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Osprey Body Armour

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Today’s MOD bulletin featured Osprey body armour after it saved the life of a soldier of the Royal Irish Regiment. These bulletins from the MOD appear in my Facebook and Twitter feeds, and often use terms I’m not familiar with. “Osprey” was one such term, so I decided to find out what it was.

The Osprey CBA (Combat Body Armour) variant is used by British forces in Afganistan including the RAF Regiment, and has been used since 2006. The variant was developed from the previous system to take into account the threats faced in Iraq and Afganistan.

The system benefits from allowing ease of movement thanks to its modular design. The chest, back, neck and upper arm protectors are separate, removable pieces. In total, the body armour comprises of 22 sections.

The vest enables protection from ballistic and explosive damage. Each section has soft, energy absorbing armour that protects from explosive damage. Typically, soft armour is flexible, strong and lightweight, with high elasticity to dissipate impact energy over as large an area as possible in the armour. Additionally, the chest and back piece have pockets that can hold rigid ceramic trauma plates designed to stop rounds. The acronym for these rigid inserts is SAPI, Small Arms Protective Inserts.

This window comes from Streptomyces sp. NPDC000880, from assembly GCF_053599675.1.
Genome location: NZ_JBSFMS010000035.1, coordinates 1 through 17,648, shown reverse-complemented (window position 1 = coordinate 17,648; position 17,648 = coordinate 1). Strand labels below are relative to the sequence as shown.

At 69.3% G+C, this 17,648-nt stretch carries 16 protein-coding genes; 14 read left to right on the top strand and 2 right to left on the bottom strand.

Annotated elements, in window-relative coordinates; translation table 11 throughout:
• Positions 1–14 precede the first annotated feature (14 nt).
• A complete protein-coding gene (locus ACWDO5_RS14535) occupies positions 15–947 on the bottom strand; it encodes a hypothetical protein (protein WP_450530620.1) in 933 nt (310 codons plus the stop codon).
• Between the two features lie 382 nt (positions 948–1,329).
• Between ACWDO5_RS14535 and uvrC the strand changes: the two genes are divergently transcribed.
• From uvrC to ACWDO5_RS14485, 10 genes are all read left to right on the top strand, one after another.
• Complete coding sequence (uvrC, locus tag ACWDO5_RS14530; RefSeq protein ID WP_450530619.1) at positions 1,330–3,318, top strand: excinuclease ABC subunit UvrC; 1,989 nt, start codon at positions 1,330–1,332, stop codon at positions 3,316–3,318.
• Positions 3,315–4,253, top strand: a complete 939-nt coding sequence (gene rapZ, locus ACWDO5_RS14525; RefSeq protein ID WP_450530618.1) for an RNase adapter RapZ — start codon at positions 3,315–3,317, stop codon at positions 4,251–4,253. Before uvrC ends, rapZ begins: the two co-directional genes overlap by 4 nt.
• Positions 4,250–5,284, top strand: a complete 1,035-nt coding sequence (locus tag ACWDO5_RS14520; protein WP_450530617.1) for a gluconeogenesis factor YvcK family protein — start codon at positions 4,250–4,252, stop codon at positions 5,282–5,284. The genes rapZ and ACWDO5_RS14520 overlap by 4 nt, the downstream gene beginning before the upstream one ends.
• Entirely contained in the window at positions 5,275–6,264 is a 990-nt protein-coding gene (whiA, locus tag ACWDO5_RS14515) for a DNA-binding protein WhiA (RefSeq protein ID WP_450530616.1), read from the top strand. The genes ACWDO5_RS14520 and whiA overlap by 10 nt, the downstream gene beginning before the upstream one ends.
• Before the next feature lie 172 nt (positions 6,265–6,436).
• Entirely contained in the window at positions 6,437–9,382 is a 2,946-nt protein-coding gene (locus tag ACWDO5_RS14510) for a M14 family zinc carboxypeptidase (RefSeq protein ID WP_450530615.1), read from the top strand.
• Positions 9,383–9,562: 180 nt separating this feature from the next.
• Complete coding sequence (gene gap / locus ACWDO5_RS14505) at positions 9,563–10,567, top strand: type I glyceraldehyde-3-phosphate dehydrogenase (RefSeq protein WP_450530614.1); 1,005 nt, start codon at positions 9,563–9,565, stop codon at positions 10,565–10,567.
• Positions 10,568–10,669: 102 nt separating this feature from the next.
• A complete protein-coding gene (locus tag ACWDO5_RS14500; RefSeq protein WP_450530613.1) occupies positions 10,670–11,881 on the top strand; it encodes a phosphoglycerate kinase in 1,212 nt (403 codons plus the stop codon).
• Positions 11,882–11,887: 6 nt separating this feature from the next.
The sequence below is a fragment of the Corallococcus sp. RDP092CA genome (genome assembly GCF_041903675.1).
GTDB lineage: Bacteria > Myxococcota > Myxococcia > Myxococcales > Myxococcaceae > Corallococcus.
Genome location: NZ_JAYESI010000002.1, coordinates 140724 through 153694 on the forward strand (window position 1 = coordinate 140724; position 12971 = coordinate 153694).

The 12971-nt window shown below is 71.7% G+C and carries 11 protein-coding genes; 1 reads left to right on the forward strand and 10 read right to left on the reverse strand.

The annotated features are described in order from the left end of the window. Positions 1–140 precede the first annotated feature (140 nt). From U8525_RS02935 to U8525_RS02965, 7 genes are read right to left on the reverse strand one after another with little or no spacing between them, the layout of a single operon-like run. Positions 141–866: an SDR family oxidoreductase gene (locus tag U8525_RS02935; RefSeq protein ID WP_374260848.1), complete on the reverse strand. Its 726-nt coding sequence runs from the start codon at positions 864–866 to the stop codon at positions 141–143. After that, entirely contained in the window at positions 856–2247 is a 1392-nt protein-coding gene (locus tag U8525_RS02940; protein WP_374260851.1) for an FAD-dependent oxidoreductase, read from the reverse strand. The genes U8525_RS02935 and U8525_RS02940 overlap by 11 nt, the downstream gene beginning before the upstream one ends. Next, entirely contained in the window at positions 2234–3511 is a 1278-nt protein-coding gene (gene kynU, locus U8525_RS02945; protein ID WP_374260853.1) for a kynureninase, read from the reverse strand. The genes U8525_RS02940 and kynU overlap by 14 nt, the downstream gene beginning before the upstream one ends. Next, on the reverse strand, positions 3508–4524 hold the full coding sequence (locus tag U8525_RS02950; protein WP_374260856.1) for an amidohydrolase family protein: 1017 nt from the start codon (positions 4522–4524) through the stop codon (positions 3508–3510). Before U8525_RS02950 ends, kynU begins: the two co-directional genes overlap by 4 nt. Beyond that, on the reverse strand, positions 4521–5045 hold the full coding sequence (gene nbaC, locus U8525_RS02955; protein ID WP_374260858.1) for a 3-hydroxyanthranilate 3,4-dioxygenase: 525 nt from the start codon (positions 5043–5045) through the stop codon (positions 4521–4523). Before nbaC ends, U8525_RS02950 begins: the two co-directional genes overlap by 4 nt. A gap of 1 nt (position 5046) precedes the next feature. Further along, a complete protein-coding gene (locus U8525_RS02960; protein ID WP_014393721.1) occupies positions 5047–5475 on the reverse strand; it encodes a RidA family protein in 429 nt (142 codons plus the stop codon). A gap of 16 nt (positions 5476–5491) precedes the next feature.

The inner fabric is made of Coolmax, a fabric designed to wick away sweat. The outer is Corodura, a hardwearing heavy weight fabric.

The system has drawn complaints from some members of the armed forces for being too heavy. Stories carried in the press have told of some members removing the rigid plates, greatly reducing the weight, but compromising its ability to stop bullets. There have also been some complaints that the stitching is not durable enough for the strains placed on the armour.

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Written by alexwalsh

October 28, 2010 at 9:44 pm

Posted in Equipment, RAF Knowledge

Tagged with ,

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